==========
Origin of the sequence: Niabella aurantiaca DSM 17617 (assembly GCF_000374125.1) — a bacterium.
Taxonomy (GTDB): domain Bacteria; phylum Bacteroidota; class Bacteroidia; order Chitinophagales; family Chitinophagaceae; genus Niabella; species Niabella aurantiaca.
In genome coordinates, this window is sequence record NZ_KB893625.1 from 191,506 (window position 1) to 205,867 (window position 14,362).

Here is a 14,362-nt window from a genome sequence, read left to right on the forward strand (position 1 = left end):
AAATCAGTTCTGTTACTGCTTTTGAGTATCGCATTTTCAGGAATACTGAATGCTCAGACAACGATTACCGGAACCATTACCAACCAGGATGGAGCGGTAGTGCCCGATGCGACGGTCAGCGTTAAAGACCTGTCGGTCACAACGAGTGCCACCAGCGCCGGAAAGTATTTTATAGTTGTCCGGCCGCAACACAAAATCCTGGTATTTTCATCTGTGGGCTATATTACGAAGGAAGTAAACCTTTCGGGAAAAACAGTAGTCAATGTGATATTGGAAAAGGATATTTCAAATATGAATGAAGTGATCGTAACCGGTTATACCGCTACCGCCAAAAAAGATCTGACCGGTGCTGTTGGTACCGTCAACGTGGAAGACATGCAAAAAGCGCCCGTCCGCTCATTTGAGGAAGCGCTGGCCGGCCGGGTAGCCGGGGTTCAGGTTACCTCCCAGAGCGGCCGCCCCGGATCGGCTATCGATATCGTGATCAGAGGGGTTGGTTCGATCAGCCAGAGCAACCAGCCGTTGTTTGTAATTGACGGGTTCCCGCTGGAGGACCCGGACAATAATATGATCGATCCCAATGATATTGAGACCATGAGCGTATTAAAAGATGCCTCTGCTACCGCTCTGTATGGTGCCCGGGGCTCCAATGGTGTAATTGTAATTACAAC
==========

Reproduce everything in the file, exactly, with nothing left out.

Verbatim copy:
Origin of the sequence: Niabella aurantiaca DSM 17617 (assembly GCF_000374125.1) — a bacterium.
Taxonomy (GTDB): domain Bacteria; phylum Bacteroidota; class Bacteroidia; order Chitinophagales; family Chitinophagaceae; genus Niabella; species Niabella aurantiaca.
In genome coordinates, this window is sequence record NZ_KB893625.1 from 191,506 (window position 1) to 205,867 (window position 14,362).

Here is a 14,362-nt window from a genome sequence, read left to right on the forward strand (position 1 = left end):
AAATCAGTTCTGTTACTGCTTTTGAGTATCGCATTTTCAGGAATACTGAATGCTCAGACAACGATTACCGGAACCATTACCAACCAGGATGGAGCGGTAGTGCCCGATGCGACGGTCAGCGTTAAAGACCTGTCGGTCACAACGAGTGCCACCAGCGCCGGAAAGTATTTTATAGTTGTCCGGCCGCAACACAAAATCCTGGTATTTTCATCTGTGGGCTATATTACGAAGGAAGTAAACCTTTCGGGAAAAACAGTAGTCAATGTGATATTGGAAAAGGATATTTCAAATATGAATGAAGTGATCGTAACCGGTTATACCGCTACCGCCAAAAAAGATCTGACCGGTGCTGTTGGTACCGTCAACGTGGAAGACATGCAAAAAGCGCCCGTCCGCTCATTTGAGGAAGCGCTGGCCGGCCGGGTAGCCGGGGTTCAGGTTACCTCCCAGAGCGGCCGCCCCGGATCGGCTATCGATATCGTGATCAGAGGGGTTGGTTCGATCAGCCAGAGCAACCAGCCGTTGTTTGTAATTGACGGGTTCCCGCTGGAGGACCCGGACAATAATATGATCGATCCCAATGATATTGAGACCATGAGCGTATTAAAAGATGCCTCTGCTACCGCTCTGTATGGTGCCCGGGGCTCCAATGGTGTAATTGTAATTACAAC